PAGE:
Multiple sclerosis (MS) causes white blood cells to attack your neurons (nerve cells). The resulting damage and scar tissue on your neurons can slow communication between your brain and body.
If you or a loved one has multiple sclerosis (MS), you already know about the symptoms. They may include muscle weakness, trouble with coordination and balance, vision problems, thinking and memory issues, and sensations such as numbness, prickling, or “pins and needles.”
What you may not know is how this autoimmune disease actually affects the body. How does it interfere with the messaging system that helps your brain control your actions?
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Multiple sclerosis (MS) is a potentially disabling disease of the brain and spinal cord (central nervous system).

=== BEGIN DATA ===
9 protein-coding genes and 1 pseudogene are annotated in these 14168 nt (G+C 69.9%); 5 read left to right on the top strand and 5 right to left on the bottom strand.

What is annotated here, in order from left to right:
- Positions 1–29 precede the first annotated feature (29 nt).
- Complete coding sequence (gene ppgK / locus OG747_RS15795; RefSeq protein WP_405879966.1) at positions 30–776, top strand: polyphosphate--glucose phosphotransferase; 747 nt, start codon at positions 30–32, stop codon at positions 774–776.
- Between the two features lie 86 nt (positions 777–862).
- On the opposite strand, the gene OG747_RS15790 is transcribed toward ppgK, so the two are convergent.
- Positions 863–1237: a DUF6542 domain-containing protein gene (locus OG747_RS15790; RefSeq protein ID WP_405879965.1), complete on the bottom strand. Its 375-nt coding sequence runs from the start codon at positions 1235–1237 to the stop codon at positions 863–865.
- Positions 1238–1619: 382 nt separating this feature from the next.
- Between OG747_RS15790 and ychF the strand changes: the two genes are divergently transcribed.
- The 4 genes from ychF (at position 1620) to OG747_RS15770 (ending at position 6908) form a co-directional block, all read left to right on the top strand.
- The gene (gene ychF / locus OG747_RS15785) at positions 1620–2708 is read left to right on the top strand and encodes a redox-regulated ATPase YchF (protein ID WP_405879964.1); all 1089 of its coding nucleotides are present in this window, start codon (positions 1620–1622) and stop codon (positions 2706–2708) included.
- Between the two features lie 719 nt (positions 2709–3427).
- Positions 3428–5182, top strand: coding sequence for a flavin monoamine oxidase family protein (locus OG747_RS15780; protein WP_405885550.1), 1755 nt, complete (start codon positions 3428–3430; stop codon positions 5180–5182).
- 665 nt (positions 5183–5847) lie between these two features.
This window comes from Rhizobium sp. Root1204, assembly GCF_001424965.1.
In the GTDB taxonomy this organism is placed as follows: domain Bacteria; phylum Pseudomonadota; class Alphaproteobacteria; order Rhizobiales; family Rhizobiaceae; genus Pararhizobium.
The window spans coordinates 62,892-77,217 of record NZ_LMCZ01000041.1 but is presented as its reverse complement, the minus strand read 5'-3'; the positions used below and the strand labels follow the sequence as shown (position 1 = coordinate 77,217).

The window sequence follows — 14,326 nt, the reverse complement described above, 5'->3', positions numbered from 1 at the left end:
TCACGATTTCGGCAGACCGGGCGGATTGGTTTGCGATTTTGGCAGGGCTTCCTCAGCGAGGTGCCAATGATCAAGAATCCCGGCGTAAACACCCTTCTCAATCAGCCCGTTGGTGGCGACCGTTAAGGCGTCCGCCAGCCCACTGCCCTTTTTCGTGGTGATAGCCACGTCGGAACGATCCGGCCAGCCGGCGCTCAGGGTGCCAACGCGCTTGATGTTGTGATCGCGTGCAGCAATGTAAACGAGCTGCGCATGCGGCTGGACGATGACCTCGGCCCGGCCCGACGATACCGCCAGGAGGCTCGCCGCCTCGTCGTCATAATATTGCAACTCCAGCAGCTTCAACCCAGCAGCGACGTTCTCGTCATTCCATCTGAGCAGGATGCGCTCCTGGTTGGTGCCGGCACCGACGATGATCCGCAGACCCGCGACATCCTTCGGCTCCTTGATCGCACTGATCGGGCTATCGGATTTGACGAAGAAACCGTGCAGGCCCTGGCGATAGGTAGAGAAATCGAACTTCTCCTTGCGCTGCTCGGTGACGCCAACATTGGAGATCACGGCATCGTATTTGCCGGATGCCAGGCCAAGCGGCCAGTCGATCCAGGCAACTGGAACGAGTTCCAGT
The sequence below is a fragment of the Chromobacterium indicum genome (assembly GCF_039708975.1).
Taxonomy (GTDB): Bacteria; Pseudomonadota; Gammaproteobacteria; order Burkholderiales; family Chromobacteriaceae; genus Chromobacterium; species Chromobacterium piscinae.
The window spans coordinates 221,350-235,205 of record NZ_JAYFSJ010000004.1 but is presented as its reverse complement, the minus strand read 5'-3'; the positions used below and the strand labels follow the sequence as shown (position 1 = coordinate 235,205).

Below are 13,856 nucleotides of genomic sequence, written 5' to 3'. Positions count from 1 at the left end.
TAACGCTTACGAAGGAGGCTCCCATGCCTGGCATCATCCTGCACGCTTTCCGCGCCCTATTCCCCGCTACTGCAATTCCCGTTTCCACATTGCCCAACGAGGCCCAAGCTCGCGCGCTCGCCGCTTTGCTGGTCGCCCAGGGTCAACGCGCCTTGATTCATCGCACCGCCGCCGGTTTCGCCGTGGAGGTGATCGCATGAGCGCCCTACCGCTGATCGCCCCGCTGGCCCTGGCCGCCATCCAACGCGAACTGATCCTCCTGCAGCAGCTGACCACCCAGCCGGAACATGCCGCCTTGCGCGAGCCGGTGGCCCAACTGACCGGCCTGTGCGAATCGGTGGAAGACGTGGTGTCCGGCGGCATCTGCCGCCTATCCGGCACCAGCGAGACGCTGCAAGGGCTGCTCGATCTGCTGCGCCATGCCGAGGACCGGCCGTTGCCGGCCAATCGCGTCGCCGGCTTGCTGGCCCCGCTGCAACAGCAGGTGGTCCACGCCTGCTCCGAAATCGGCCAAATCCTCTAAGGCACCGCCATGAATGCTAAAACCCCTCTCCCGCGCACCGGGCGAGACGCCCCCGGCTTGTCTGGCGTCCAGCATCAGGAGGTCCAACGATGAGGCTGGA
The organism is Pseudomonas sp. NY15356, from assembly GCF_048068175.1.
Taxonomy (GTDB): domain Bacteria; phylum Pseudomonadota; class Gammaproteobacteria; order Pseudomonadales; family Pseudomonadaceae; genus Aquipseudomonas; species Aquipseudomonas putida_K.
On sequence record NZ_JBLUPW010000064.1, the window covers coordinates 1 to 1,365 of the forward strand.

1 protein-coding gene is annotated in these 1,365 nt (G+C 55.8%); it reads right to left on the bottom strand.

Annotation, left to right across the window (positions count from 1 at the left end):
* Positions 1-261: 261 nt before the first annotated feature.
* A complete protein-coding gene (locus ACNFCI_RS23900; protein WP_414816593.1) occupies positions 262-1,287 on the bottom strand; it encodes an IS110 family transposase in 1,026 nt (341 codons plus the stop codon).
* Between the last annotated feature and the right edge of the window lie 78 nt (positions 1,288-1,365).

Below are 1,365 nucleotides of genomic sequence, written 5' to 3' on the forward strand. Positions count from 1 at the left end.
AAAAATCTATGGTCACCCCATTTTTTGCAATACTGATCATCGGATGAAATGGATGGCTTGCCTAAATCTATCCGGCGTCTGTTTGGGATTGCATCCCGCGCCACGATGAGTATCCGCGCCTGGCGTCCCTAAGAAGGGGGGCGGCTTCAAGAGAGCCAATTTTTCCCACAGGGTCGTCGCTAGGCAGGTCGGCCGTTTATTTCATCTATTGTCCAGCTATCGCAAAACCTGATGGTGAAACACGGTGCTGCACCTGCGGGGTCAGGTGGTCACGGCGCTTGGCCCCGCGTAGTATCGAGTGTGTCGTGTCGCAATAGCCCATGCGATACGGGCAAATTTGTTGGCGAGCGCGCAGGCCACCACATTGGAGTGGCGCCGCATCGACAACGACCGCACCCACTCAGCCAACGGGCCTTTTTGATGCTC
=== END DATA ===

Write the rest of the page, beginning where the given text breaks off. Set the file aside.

In MS, the immune system attacks the protective sheath (myelin) that covers nerve fibers and causes communication problems between your brain and the rest of your body. Eventually, the disease can cause permanent damage or deterioration of the nerves.
Signs and symptoms of MS vary widely and depend on the amount of nerve damage and which nerves are affected. Some people with severe MS may lose the ability to walk independently or at all, while others may experience long periods of remission without any new symptoms.
There’s no cure for multiple sclerosis. However, treatments can help speed recovery from attacks, modify the course of the disease and manage symptoms.